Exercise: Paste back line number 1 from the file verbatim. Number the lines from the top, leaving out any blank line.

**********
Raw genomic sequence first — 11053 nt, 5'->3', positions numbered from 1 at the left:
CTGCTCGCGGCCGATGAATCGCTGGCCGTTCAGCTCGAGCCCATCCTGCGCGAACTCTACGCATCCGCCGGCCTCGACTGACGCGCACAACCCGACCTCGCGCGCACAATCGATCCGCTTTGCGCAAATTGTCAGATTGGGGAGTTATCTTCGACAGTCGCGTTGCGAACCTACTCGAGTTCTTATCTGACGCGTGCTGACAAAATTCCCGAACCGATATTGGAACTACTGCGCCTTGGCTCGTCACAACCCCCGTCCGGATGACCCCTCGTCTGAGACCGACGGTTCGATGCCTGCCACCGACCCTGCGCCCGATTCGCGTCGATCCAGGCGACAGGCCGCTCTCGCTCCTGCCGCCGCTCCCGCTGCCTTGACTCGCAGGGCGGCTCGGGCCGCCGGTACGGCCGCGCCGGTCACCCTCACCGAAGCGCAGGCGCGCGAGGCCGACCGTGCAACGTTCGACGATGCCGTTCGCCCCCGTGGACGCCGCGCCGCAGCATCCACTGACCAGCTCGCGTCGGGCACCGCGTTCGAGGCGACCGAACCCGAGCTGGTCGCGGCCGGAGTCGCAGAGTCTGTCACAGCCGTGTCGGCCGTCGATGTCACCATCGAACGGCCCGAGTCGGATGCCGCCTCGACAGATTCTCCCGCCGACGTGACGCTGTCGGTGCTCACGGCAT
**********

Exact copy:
Raw genomic sequence first — 11053 nt, 5'->3', positions numbered from 1 at the left: